- How many times have you ever applied for a job online?
- How many times have you received a callback?
- How many in-person interviews have you had?
- How many job offers have you gotten?
If your numbers stay relatively consistent from top to bottom, congratulations! You’re a purple squirrel! (Why are you even reading this? Shouldn’t you be leaping from purple treetop to purple treetop, or speaking at TED?) If you’re like the rest of us, the majority of job seekers, your answers will sequentially decrease in value. For example, you may have applied to 50 jobs, received five callbacks, had two interviews, and been offered one job. Or maybe you'd celebrate if you even got a single callback. Either way, the decrease is normal, and a product of the linear nature of the process. As a job seeker, you have to make it through every step in order to get the job. For example, you can’t receive a callback without applying, nor can you have an interview without a callback.
- How many applications do you receive for an online job posting?
- How many candidates do you call for a follow up?
- How many candidates do you invite into the office for an interview?
- How many candidates will you hire?
- Step One: Be an underdog. It’s important to get into an optimistic, yet realistic, frame of mind from the onset of your job hunt. Like any underdog, you shouldn’t expect to win. But you can use your position to your advantage. You’re hungrier, there’s less outside pressure to succeed, and people love rooting for underdogs. With the right frame of mind, you can prepare yourself in a way that makes you unexpected and surprising. You can show that you’re hungry for the job and that you’ll work for it.
- Step Two: Get noticed. This is the hardest part of the game, and the most vital, as it’s difficult to stand out from the crowd. So we’ll break this into pieces.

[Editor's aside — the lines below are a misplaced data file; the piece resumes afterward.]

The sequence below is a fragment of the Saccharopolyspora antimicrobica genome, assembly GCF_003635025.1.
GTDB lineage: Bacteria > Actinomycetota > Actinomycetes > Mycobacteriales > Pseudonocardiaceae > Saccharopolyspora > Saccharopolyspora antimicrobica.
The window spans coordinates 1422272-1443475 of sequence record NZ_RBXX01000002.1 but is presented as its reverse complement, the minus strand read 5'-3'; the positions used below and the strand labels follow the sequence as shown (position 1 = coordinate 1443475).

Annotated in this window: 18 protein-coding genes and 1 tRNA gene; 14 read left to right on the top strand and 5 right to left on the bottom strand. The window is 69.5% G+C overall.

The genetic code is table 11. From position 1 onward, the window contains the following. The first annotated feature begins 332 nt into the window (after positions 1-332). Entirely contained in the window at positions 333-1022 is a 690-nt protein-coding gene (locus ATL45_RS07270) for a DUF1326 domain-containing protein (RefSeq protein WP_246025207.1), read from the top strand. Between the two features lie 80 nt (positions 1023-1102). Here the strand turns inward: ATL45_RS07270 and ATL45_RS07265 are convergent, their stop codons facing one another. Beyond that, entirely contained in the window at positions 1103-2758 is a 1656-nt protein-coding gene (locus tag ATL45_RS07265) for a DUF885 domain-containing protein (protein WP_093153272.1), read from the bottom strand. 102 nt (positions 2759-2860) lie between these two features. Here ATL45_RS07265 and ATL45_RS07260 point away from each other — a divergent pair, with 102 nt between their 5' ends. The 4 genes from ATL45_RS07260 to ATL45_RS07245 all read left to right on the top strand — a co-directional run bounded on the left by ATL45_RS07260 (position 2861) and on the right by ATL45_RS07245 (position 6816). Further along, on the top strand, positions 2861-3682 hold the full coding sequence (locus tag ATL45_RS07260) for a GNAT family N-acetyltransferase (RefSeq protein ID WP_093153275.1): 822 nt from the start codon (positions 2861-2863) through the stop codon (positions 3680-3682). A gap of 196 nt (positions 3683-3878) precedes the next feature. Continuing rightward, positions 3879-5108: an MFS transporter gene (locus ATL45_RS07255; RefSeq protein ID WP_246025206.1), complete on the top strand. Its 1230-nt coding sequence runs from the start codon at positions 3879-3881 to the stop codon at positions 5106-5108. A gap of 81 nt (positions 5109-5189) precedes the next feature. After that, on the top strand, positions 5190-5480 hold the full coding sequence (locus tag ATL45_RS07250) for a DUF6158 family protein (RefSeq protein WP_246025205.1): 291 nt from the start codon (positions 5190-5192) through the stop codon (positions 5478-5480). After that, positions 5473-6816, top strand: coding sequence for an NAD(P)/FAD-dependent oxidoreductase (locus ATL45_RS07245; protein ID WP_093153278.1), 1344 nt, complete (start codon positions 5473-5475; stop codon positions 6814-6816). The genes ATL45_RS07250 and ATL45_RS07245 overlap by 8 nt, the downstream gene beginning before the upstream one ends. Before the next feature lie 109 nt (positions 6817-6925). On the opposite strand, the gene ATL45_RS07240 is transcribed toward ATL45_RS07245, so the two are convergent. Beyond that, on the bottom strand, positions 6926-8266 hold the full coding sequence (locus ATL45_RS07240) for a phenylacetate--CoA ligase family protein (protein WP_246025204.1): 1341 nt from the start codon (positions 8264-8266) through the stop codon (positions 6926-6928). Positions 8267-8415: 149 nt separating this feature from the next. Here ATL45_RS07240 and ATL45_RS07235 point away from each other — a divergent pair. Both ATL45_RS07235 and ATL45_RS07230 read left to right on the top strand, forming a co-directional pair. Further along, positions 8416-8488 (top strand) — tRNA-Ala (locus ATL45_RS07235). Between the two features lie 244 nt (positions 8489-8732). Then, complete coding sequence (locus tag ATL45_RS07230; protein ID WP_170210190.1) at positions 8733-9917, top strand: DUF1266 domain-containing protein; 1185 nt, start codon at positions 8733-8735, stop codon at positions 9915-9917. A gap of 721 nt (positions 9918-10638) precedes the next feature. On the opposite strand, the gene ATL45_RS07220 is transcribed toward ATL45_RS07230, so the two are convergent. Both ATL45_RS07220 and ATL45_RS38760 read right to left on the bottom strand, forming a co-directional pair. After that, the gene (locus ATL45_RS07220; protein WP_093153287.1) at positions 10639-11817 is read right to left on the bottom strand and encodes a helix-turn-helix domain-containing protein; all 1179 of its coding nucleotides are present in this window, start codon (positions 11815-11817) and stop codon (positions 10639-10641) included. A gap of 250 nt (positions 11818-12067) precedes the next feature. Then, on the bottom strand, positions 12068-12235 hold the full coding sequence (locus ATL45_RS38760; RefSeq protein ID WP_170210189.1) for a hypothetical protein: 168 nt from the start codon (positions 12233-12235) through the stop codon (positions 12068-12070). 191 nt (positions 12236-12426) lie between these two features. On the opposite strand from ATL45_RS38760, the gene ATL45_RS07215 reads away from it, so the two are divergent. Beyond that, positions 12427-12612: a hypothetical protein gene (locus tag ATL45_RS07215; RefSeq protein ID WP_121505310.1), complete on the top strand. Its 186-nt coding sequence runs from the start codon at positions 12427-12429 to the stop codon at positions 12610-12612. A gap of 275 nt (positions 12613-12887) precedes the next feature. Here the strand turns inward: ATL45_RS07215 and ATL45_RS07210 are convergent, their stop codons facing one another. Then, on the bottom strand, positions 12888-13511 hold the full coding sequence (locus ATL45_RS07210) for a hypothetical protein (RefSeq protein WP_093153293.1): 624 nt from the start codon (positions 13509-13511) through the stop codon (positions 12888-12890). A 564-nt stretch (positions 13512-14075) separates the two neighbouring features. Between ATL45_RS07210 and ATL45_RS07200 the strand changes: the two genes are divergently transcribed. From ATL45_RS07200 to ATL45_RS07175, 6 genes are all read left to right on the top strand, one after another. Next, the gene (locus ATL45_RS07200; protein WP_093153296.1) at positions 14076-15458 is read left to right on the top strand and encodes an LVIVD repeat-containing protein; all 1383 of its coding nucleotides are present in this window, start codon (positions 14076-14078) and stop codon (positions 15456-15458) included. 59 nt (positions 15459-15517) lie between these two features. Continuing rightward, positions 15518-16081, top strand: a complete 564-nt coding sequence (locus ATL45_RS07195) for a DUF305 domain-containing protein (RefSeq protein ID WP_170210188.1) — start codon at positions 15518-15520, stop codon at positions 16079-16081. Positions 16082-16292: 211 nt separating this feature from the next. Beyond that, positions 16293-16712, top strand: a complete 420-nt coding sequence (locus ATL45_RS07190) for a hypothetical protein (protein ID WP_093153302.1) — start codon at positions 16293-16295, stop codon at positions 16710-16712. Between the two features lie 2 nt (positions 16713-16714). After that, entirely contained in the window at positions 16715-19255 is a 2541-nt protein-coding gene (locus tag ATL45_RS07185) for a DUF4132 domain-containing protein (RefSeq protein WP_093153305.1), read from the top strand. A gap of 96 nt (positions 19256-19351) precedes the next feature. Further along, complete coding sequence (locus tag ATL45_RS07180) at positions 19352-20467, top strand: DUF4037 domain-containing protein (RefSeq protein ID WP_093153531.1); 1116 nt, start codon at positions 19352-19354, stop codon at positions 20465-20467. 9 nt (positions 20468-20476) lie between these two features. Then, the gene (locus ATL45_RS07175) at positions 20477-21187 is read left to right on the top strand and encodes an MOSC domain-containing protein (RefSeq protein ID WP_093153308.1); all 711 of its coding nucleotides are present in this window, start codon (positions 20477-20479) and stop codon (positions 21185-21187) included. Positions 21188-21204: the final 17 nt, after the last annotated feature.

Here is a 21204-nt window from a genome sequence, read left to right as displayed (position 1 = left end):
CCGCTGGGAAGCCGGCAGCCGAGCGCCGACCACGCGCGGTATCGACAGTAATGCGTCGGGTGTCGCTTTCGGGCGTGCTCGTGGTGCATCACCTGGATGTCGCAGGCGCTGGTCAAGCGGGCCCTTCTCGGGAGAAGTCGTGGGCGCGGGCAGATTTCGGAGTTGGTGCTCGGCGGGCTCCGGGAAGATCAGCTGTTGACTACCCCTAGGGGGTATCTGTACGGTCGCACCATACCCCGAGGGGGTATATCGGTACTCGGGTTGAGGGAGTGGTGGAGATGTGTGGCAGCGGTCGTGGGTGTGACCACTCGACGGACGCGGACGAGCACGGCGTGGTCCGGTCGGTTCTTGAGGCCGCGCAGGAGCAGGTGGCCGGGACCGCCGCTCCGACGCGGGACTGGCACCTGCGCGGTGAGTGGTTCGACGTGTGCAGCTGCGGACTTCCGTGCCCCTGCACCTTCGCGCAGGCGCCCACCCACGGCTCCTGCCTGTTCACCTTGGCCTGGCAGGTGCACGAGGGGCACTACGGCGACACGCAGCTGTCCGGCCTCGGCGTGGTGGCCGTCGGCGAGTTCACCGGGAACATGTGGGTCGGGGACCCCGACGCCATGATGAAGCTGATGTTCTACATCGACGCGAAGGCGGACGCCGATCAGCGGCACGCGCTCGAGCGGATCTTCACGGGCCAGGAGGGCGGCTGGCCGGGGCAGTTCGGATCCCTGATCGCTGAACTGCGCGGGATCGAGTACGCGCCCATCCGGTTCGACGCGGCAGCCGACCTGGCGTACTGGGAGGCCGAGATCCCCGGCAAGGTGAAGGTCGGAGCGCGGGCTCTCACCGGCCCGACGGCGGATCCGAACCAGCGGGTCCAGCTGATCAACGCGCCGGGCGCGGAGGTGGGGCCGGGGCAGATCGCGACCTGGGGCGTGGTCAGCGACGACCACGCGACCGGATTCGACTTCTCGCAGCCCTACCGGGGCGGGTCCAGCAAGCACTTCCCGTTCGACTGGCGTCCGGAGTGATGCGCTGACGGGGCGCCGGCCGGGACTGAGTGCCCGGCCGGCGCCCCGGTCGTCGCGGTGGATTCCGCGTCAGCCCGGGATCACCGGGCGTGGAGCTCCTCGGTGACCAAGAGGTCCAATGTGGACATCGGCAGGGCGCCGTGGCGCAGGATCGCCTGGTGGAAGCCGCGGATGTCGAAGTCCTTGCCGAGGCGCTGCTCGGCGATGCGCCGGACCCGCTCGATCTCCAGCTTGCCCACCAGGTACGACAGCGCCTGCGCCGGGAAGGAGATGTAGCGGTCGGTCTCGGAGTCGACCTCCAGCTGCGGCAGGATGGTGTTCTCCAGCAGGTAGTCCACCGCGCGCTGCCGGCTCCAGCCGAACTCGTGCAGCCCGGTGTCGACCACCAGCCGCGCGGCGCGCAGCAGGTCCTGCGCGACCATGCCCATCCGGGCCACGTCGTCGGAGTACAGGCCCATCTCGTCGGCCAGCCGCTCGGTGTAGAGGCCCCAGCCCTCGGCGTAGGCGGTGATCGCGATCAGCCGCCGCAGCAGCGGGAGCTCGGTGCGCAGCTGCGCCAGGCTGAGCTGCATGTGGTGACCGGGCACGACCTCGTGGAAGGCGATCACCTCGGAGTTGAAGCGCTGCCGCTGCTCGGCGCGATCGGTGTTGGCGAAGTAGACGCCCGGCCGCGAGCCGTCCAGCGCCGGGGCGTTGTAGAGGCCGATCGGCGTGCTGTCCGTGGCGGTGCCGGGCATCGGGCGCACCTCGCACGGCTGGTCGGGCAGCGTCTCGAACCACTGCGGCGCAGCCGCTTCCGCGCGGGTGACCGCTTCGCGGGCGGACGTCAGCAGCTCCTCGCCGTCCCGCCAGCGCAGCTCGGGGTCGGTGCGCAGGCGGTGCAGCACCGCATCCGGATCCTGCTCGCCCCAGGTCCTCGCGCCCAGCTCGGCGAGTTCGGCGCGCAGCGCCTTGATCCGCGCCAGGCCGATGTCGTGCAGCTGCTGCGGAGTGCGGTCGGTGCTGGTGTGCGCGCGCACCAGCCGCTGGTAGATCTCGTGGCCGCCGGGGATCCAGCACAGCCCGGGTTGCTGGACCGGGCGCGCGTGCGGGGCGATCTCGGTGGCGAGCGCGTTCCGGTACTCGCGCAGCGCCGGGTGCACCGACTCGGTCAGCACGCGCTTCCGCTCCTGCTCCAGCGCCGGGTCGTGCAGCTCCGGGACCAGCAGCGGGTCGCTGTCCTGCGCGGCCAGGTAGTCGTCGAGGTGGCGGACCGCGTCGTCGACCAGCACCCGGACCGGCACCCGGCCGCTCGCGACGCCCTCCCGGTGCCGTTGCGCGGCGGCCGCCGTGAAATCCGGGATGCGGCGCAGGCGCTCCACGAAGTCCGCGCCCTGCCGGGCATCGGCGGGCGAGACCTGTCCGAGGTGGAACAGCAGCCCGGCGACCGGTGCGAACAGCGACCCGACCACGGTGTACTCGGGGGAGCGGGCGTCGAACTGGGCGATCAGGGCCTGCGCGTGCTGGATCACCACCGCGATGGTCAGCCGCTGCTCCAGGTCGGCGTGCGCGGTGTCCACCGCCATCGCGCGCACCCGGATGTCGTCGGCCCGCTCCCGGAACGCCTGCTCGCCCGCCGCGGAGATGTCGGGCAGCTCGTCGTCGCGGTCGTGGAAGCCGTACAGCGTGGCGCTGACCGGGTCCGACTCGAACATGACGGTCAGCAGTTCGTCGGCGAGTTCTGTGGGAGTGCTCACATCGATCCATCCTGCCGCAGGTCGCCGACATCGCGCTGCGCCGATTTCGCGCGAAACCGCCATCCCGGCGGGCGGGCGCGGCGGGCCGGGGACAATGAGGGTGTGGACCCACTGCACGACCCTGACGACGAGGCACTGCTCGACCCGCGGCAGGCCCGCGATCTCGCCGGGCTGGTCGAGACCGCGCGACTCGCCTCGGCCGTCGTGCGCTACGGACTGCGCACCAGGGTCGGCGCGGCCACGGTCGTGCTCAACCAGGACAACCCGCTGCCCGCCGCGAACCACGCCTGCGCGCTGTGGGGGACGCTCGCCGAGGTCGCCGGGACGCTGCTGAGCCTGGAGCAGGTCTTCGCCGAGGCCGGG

- Play the part. The best way to improve your odds is to focus on your application from the recruiter’s perspective. A recruiter is working from the same job description that’s posted online. Here’s where the communications gap lives and breathes. Because the recruiter is speaking the language of the job description, you should treat the job description like your Rosetta Stone. Read it carefully, understand what the company is looking for, and then use the same language in your application. That means you should tailor your cover letter, resume, and any other materials that you submit. A recruiter will be looking for a specialist that can command the open position. Specialists know their craft and their language conveys their knowledge. You should do the same.
- Get feedback. Use your friends and find resources to help you. Every time you apply for a job, you should strive for the perfect application. Work to clean up grammatical errors, polish the roughness out of your materials, and focus on the details. One way to get feedback is to send your cover letter, resume, and portfolio to friends, family, and colleagues. Ask them to be honest, and take their advice. You can also take advantage of other resources, like a free resume critique from Nexxt.
- Follow protocol. Submit only what the job posting requests—nothing more, nothing less. This will show that you can follow directions. And don’t lie by pretending you have experience in areas that you don’t. Instead relate the experiences you do have, and show how they apply. Many skills are translatable, so translate them to the recruiter. Remember: Underdogs have little appeal if they ignore the rules of the game; they’re exciting because they adhere to the rules and master them. The candidates who follow the rules, command the media used in their applications, and look the best throughout the process have the best chance of moving forward.
- Step Three: Nail the interview. At this point, the hardest part is over, and you’ve separated yourself from the pack. It may be helpful to remind yourself that you’re still the underdog, and you haven’t won the game yet. There’s still no guarantee that you’ll get the position. Focus on being as present as possible in the interview. You can start by researching the company and make sure you’re up to date on your profession. (You can thumb through news outlets, like News and Advice on Nexxt, to refresh yourself and stay current.) Overall, good interviews are a matter of chemistry and confidence. Show your interest, and explain and contextualize your skills. Ask questions. Take notes if you have to. Do your best. Breathe.
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